By the time Donald Trump landed at Ben Gurion Airport at noon on Monday, he had already accomplished what may well be the two main achievements of his visit.
He is now the first US President to have put Israel on the itinerary of the first presidential visit of his administration, and the Air Force One Boeing 747 which carried him from Riyadh is the first aircraft to have openly flown direct from Saudi Arabia to Israel.
It is quite likely that these will remain the two sole milestones of his 28-hour visit, but they are significant none the less.
The timing of Mr Trump's Middle East tour underlines the fact that so far he only has one clear foreign policy objective - pivoting away from the Obama administration's attempt to engage with Iran and to create a regional balance of power between the Sunni and Shia states.
The speeches made by both Mr Trump and Saudi King Salman focused on uniting the Arab world against two enemies - jihadist terrorism and Iran.
Upon arriving in Israel, the president took up where he had left off in Riyadh, attacking Iran both in his opening greeting and his farewell at President Reuven Rivlin's residence in Jerusalem. Prime Minister Benjamin Netanyahu had already set the ball rolling on Iran in his greeting at the airport.
There has been a clear theme to Mr Trump's visits to Israel and the Saudi kingdom. He sticks to what he know his hosts will like to hear and steers away from any controversial topic - human rights in Saudi Arabia (where the president made it clear twice in his speech that he was not going to tell other countries how to run their internal affairs) and the tough decisions Israel will have to make to go forward in the diplomatic process with the Palestinians.
In the first three mini-speeches he gave in Israel, Trump mentioned the Palestinians only once, and then he extolled what he called the "commitment" of the Israeli government to make peace with them. Nothing about a two-state solution or any other form of agreement or concession.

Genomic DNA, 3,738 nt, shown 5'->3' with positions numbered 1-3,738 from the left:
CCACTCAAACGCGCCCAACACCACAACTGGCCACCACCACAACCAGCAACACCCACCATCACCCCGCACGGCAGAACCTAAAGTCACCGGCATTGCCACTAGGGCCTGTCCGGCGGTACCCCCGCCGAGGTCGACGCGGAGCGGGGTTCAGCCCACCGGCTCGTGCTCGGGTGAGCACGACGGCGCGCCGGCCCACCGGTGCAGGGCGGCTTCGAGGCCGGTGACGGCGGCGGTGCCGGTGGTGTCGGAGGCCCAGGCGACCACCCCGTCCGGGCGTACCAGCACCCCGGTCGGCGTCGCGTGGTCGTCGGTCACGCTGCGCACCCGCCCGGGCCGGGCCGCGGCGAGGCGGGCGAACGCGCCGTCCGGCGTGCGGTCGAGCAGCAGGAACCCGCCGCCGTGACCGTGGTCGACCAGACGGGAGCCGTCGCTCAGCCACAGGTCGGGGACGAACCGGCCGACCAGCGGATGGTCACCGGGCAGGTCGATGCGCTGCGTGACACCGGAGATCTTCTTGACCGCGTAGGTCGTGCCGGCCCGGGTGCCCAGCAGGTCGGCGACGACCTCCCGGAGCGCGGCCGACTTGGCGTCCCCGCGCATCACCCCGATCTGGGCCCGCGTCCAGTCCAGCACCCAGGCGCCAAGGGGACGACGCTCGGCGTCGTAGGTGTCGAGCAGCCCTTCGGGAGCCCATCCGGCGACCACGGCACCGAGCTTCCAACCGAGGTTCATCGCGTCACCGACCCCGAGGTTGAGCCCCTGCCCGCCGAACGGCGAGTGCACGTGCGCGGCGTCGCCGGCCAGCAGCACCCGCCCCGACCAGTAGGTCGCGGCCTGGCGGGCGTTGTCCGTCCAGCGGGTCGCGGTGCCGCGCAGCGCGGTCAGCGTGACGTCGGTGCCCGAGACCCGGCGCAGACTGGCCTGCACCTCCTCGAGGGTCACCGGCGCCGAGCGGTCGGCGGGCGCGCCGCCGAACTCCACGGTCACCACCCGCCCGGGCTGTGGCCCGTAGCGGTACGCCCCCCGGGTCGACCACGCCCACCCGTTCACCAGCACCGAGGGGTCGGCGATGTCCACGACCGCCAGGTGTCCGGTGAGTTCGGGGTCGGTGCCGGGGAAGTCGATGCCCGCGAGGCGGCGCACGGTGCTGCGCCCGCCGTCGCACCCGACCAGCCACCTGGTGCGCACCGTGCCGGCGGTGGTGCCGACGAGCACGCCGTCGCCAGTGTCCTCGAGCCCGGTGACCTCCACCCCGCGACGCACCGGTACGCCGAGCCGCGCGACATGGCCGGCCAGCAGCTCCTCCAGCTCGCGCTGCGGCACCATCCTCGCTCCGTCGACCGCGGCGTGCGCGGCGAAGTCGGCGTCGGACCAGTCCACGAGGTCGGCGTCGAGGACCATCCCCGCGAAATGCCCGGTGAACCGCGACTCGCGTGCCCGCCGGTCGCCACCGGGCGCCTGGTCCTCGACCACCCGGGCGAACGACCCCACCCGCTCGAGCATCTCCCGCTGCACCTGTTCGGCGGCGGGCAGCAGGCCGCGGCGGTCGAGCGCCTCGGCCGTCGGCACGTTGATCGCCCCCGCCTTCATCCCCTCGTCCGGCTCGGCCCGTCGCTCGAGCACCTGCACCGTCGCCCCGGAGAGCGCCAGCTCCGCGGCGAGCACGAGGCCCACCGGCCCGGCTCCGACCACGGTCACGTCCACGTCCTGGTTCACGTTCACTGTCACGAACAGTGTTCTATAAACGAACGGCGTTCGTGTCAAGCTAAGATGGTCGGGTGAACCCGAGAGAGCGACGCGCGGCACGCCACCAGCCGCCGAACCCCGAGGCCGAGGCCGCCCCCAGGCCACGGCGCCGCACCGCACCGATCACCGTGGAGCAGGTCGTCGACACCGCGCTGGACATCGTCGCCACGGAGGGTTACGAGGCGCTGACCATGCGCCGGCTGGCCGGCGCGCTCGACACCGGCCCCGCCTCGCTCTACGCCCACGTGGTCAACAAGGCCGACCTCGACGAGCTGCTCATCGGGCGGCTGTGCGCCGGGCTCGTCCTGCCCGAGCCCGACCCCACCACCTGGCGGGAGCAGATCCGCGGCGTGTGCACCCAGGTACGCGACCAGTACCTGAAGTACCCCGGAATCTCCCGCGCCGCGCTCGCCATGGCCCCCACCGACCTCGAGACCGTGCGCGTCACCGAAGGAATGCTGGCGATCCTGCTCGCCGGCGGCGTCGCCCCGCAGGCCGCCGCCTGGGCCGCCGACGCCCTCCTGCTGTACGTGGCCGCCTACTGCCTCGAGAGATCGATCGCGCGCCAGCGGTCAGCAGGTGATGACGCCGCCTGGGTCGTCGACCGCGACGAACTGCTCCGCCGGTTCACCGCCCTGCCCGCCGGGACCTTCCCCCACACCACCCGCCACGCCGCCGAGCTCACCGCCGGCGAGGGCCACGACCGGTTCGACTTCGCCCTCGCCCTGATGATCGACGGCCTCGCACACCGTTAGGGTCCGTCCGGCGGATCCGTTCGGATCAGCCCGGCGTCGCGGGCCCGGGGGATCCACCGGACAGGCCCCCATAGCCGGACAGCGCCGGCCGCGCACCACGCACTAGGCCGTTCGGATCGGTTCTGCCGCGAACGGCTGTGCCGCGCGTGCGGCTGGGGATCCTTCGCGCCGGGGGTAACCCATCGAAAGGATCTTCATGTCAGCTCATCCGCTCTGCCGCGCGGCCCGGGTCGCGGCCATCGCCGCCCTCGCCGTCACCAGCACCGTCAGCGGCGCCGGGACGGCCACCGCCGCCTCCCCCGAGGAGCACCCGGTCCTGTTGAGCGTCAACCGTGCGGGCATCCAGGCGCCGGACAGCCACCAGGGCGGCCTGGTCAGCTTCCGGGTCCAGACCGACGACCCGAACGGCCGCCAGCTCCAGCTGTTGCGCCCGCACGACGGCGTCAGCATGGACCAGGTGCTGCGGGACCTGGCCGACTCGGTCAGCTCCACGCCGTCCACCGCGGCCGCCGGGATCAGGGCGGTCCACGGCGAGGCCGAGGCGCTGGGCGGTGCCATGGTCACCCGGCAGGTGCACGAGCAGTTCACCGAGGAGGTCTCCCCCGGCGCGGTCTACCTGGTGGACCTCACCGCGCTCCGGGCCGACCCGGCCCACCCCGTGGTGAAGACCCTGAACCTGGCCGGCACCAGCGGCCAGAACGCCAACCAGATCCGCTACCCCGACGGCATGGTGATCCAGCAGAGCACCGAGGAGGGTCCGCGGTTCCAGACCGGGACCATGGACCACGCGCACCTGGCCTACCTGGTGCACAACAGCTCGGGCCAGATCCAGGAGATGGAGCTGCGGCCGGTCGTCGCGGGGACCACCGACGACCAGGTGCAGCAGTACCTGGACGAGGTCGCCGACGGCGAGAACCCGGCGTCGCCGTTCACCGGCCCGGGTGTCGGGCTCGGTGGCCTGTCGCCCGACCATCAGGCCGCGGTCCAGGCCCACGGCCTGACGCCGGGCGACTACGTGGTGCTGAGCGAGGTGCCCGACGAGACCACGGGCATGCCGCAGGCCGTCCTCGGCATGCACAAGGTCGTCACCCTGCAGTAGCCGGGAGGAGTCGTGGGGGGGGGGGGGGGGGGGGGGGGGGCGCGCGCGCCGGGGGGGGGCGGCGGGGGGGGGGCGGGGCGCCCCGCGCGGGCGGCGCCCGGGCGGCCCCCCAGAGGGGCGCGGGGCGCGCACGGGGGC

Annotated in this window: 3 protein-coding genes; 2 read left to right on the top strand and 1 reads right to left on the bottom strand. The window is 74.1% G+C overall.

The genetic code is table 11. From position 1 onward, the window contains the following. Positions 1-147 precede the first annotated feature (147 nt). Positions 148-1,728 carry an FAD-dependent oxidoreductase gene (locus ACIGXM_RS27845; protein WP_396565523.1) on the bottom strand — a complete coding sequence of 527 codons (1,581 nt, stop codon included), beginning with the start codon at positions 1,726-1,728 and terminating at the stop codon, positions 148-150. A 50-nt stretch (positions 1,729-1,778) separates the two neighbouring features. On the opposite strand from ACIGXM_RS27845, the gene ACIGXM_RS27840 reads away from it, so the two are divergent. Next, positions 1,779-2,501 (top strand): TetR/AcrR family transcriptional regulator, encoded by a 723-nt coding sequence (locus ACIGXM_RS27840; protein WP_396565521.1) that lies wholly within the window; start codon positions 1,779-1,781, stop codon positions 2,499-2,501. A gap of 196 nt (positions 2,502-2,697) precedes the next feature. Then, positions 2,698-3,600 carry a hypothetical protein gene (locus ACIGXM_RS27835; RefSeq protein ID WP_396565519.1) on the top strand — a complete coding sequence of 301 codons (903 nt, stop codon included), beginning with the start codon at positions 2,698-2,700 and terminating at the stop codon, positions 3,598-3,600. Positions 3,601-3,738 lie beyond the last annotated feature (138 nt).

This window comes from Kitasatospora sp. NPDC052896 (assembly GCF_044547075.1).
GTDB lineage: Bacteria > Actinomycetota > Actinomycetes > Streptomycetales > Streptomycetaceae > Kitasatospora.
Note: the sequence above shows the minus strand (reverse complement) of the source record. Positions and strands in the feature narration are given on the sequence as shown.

Not that Mr Trump is saying everything his Israeli hosts wants to hear. President Rivlin and a number of Israeli ministers who greeted him on the tarmac requested America recognise Israel's sovereignty in Jerusalem and fulfil his campaign commitment to move the US Embassy there from Tel Aviv. The president smiled and changed the subject. He has not so far even acknowledged that he is in Jerusalem. Mr Trump has obviously been briefed by his advisers - and probably the Saudis had a word as well - to keep well away from the hot potato of Israel's contested capital.
Mr Netanyahu's reported requests to join him during his visit to the Western Wall were turned down. For now at least, the Trump administration is sticking to previous policy and not even official Israeli government photographers have been allowed to accompany him during his "private religious visit" to the Church of Sepulchre and the Western Wall, across the Green Line in Eastern Jerusalem.
So what if anything of diplomatic significance can we still look forward to in this visit? Very little time in the presidential schedule has actually been left for actual diplomacy. There will be an hour's meeting with Prime Minister Netanyahu in the evening, followed by a brief visit with Palestinian President Mahmoud Abbas tomorrow in Bethlehem. And then the main speech at the Israel Museum at noon. Will any of these contain something of substance?
Briefings and leaks from the White House indicate that while the president is still eager to pursue his "ultimate deal" between Israel and the Palestinians, he has not arrived in the Middle East with any plans.
The Palestinian leadership was warned in advance not to expect any announcements on a settlements freeze and a modest package of economic incentives to the Palestinian Authority approved on the eve of the visit by the Israeli cabinet mainly includes items that were already agreed upon.
Neither is there the prospect of an immediate breakthrough in Israeli-Saudi relations. The direct Air Force One flight was a tantalising taste of what could be in store, and of course there was lots of fighting talk about the joint Israeli-Sunni interest in confronting Iran, but that tacit alliance already exists. For now that may have to suffice. The significance of the Trump visit will probably be just in the fact that it has taken place.